The majority of projects you encounter require at least a little Hand stitching. Often, it’s the final Seam closure after turning a project Right side out. The goal is to make your Hand stitching as invisible as possible. Although it’s tempting to rush through this last bit of stitching, the Pro Secret is to take the extra time to create a clean Finish. The most common (and quick) Hand stitching choice is usually the Whip Stitch, but it doesn’t yield the best look. We recommend the Ladder Stitch, also called a Slip stitch.

The Whip Stitch is a fast and secure stitch that wraps around the two folded edges of your opening, cinching them closed. It’s certainly an option for some situations, but it’s not the best choice when your Seam shows on the exterior of the project – it always ends up looking like you’ve closed up a wound. The stitches are visible and there is a slight pucker along the length of the closure.

Instead, try the Ladder or Slip stitch to create an invisible Seam between two folded edges, or a folded edge and a flat edge. You can use a this Hand stitch for bindings, to close a Lining, for the final stitches on a stuffed pillow, or to apply Appliqué invisibly.

The smoother and tighter your stitches and the better the match of your Thread to your fabric, the more invisible the stitches will appear.

  1. Collect your tools. In addition to a Needle and matching Thread, we recommend a Needle threader (we love this lighted one by Dritz®). If you’re closing up a longer Seam, you might also want to consider using a Thimble.
  2. Iron the folds of your opening flat.
  3. Slip your threaded Needle inside the fold to hide its knot.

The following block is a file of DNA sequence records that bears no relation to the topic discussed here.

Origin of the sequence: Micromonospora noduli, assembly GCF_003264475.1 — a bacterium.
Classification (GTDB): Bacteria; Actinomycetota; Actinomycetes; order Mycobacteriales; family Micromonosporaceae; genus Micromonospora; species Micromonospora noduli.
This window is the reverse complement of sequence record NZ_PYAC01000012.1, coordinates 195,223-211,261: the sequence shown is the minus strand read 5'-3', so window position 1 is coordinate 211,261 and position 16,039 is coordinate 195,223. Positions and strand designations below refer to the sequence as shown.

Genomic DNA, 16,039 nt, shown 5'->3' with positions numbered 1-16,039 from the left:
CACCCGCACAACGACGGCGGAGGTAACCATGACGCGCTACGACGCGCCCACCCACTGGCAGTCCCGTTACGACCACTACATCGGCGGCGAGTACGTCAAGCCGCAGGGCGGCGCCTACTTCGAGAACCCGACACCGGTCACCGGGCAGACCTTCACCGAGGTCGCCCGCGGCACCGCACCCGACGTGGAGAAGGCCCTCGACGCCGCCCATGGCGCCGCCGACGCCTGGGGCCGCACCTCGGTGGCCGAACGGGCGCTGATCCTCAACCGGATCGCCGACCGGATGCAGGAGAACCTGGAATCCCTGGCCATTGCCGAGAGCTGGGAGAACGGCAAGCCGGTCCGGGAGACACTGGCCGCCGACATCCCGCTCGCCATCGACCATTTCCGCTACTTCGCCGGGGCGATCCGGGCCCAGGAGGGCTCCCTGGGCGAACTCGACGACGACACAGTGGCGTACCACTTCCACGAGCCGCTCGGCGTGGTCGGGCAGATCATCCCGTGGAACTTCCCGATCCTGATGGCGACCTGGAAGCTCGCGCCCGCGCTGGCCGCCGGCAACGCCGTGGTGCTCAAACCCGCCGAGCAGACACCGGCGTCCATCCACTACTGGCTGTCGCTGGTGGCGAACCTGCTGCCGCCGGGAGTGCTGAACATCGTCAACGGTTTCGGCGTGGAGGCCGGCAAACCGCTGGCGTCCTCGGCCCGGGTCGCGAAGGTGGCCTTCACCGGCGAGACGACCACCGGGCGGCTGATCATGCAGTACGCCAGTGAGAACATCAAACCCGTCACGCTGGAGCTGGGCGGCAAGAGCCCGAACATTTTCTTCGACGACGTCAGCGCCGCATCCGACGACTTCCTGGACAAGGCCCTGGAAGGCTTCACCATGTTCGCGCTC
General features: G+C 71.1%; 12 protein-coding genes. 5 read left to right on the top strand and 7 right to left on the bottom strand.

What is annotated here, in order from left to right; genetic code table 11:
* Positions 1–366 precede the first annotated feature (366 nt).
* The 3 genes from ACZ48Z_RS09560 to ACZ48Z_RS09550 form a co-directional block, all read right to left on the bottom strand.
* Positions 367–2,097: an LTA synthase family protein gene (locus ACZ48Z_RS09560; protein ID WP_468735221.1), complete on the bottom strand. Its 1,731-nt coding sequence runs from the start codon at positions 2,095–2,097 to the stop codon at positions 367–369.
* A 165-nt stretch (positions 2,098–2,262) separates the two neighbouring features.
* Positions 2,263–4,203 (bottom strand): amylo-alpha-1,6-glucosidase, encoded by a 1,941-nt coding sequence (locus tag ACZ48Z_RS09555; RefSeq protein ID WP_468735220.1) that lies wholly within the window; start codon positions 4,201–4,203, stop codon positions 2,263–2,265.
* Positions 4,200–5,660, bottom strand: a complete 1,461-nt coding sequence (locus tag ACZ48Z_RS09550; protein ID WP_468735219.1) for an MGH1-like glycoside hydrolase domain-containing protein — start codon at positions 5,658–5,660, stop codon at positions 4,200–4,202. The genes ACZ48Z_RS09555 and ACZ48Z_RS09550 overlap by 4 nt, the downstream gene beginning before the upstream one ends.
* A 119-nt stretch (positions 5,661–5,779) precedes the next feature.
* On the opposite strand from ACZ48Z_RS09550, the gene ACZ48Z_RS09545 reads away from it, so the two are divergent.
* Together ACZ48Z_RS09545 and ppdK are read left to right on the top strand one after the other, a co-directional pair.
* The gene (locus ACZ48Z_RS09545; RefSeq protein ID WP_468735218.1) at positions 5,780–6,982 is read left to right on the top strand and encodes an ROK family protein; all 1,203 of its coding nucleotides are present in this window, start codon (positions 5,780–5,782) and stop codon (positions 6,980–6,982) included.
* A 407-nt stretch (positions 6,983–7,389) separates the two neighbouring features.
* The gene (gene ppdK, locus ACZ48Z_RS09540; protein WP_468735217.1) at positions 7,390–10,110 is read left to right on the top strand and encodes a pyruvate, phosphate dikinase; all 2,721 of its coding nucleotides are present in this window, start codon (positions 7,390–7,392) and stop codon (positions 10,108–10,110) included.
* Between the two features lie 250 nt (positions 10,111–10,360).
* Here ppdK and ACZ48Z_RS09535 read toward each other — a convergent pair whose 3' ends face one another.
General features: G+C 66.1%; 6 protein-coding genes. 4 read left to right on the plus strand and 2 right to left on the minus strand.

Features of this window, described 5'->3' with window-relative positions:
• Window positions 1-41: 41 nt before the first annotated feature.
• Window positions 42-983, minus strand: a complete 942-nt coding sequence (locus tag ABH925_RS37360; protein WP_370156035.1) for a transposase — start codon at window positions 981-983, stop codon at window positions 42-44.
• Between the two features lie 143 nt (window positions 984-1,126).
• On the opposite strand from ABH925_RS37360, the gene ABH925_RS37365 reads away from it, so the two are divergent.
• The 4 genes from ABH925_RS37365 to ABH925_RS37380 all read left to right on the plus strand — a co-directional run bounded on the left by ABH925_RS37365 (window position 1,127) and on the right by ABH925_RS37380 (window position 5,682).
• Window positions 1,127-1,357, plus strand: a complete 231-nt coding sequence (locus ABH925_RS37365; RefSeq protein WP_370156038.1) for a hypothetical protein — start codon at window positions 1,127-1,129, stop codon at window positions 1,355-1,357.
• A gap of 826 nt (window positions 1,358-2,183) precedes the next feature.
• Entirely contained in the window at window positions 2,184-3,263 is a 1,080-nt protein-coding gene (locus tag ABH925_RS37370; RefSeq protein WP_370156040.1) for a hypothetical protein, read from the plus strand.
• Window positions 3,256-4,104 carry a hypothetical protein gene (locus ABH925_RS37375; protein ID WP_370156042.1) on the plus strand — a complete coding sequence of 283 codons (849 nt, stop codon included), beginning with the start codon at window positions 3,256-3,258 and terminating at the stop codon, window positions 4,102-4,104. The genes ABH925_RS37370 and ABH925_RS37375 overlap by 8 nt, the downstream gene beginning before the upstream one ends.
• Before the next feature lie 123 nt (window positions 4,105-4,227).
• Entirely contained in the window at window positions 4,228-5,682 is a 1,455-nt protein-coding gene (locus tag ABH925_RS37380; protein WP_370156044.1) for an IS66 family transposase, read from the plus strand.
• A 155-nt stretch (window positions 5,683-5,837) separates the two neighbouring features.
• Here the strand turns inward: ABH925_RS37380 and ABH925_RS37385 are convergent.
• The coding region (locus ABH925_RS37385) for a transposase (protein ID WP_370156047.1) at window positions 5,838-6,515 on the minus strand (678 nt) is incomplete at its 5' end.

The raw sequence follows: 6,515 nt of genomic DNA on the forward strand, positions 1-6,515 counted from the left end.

4. Bring the Needle out through the folded edge.
  5. Push the Needle into the opposite fold – directly across from the fold where it came out.
  6. Slide along this opposite fold about ⅛” – ¼”, staying inside the fold, then push the Needle out again.
  7. Bring the Needle straight up from where it came out and insert into the opposite fold.
  8. Continue this back-and-forth-and-slide pattern until you reach the end of your opening.
  9. As shown in the drawing below, as you cross from folded edge to folded edge, you are creating the look of the “ladder” that gives the stitch its name. In the drawing below, the solid green lines are the tiny stitches that show and the dotted lines are what is happening inside the folds.

The pillows we used for these technique examples are made from our popular Relaxing Neck Pillow pattern. You can find the full instructions here.

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3 years ago

I’m never sure how to end this stitch, and most tutorials don’t show how. Do I tie a knot at the end? If so, how do I hide it? Any good tutorials or youtube videos you can point me to?

Liz Johnson
Liz Johnson
3 years ago
Reply to  Taryn

@ Taryn – The traditional method is to use a small, simple knot with your needle and thread, cinching it up tight against the seam and trimming the tails close. Take a stitch, leaving a loop, and feed your needle back though that knot and pull tight. Do that once, twice – or even three times. Whether or not you can kind of bury it within the seam and/or the surrounding fabric depends on the project and the fabric type you are using. For example, hiding the knot in fleece or corduroy is easy; hiding it on silk is a… Read more »

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